News Release

The Politics of Health


In light of the White House’s recent Summit on Covid-19 Equity, the Institute for Public Accuracy spoke with Brian Castrucci, an epidemiologist and the president and chief executive officer of the de Beaumont Foundation. Castrucci emphasized the importance of varying vaccine campaigns that are specific to the diversity of Americans who bear disproportionate burdens of Covid-19 morbidity and mortality––including rural communities.

BRIAN CASTRUCCI;, @BrianCCastrucci

Castrucci called the summit an “opportunity to look back on what the White House has done to ensure marginalized communities have access to [Covid] vaccines.” Castrucci was complimentary of the administration, though he called this “necessary work” that should have been done long before the vaccines were rolled out. 

Castrucci said that the usual concept of the social determinants of health leaves a lot out. In contrast, Daniel Dawes’s more structural idea of the political determinants of health “does not “let elected leaders off the hook.” Many of the factors that make people predisposed to illness or death, including from Covid, are political choices, Castrucci said. “Elected officials have a greater influence over your health than your doctor. That is a fact. The prescription for better health in this nation is policy. Yet every policy we have about health is about pills and procedures, not public health, policies and partnerships.” Castrucci points to 12 of the potential policies outlined in City Health’s policy package as a remedy.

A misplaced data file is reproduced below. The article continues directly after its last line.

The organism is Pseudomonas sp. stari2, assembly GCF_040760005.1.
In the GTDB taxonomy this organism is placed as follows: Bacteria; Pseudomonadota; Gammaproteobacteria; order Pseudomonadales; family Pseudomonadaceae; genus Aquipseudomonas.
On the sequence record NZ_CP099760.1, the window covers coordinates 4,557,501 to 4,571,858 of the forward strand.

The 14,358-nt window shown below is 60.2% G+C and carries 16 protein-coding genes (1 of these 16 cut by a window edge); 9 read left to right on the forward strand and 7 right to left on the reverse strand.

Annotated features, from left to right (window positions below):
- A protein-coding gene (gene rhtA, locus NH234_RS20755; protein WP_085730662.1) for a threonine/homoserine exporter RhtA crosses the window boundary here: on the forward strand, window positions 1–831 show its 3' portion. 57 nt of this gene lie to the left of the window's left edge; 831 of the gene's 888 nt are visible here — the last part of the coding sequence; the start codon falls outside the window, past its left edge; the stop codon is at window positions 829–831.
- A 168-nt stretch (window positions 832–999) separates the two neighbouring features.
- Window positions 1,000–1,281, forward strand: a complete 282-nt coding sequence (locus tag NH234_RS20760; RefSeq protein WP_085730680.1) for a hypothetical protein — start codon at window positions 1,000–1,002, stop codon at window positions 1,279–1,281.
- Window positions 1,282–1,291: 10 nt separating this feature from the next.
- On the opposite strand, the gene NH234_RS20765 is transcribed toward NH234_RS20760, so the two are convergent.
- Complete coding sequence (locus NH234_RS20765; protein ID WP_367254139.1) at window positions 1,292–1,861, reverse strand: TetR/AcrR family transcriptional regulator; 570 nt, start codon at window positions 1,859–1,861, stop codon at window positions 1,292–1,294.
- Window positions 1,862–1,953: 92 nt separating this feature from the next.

Castrucci said: “The country’s ideological divides are reflected in urban and rural divides.” As such, there can’t be “one vaccine campaign… This country is extraordinarily nuanced. There has to be several campaigns at once.” It also does not need to be a “battle” between different vulnerable groups. “It’s not a choice or a binary,” Castrucci said. “We need strategies to reach every American.”

He added: The pandemic “split us along many lines. We never came together” as a country. “We’ve paid with a million American lives. How many Americans have to die before we put the health of the people over partisanship?” There are consequences to the emphasis on so-called medical freedom, Castrucci said. “We’ll pay with the lives of more American citizens. That’s a high price to pay.”

Castrucci is particularly concerned about rural Americans who have been affected by vaccine inequity. Rural Americans have suffered a disproportionate burden in the pandemic––in part, due to the closures of over a hundred rural hospitals in the last decade.